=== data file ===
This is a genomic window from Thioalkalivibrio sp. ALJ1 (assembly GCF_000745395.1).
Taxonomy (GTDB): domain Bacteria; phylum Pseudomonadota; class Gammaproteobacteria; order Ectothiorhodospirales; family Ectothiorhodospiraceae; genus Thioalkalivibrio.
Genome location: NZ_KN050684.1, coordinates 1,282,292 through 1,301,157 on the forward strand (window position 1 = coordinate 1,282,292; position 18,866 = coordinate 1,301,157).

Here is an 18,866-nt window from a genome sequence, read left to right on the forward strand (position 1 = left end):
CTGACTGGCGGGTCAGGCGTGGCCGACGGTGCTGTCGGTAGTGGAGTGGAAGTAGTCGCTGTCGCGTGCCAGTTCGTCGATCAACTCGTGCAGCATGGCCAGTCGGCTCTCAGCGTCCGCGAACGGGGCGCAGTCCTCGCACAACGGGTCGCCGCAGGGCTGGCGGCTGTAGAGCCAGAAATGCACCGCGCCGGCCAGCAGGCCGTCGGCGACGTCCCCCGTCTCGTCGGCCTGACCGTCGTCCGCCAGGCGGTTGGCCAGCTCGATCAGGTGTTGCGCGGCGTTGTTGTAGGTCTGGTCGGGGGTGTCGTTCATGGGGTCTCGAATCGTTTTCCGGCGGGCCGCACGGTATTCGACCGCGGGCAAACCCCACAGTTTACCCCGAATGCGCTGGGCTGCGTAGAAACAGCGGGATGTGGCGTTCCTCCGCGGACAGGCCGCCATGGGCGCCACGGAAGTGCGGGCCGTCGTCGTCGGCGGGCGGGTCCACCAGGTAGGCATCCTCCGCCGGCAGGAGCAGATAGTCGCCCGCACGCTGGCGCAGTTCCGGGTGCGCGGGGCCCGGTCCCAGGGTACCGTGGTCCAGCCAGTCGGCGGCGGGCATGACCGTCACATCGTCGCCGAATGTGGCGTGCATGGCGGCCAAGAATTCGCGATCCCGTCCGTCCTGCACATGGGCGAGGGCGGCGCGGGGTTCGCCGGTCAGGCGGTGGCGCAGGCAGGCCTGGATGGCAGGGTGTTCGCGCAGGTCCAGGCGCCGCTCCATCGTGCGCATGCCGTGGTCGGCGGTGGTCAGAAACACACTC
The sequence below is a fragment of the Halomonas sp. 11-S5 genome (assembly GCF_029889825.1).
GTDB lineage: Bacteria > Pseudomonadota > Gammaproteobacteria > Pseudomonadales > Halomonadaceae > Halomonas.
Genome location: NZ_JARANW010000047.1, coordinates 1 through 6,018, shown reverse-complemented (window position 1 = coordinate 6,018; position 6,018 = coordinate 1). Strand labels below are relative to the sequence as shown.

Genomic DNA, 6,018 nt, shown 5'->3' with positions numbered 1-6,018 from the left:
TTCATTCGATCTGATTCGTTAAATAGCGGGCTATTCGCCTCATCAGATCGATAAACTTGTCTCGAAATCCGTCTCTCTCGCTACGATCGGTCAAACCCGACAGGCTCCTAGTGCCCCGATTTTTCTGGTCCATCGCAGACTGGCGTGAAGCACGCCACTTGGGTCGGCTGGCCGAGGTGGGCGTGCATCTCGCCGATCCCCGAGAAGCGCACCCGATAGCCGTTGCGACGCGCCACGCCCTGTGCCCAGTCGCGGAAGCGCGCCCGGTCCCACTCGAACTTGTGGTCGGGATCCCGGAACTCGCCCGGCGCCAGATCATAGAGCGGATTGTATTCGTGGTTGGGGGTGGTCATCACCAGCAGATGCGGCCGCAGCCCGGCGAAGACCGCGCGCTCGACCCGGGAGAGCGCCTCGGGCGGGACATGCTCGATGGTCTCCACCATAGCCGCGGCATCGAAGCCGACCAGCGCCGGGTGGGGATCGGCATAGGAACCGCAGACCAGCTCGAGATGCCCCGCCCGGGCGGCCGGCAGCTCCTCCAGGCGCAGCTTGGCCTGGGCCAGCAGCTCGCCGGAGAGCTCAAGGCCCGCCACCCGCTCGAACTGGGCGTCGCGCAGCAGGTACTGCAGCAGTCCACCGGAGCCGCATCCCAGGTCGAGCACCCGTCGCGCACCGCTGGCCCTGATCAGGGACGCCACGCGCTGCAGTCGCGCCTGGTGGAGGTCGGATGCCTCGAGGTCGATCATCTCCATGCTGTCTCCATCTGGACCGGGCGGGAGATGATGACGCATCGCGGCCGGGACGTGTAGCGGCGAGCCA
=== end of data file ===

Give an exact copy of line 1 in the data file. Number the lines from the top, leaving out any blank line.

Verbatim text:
This is a genomic window from Thioalkalivibrio sp. ALJ1 (assembly GCF_000745395.1).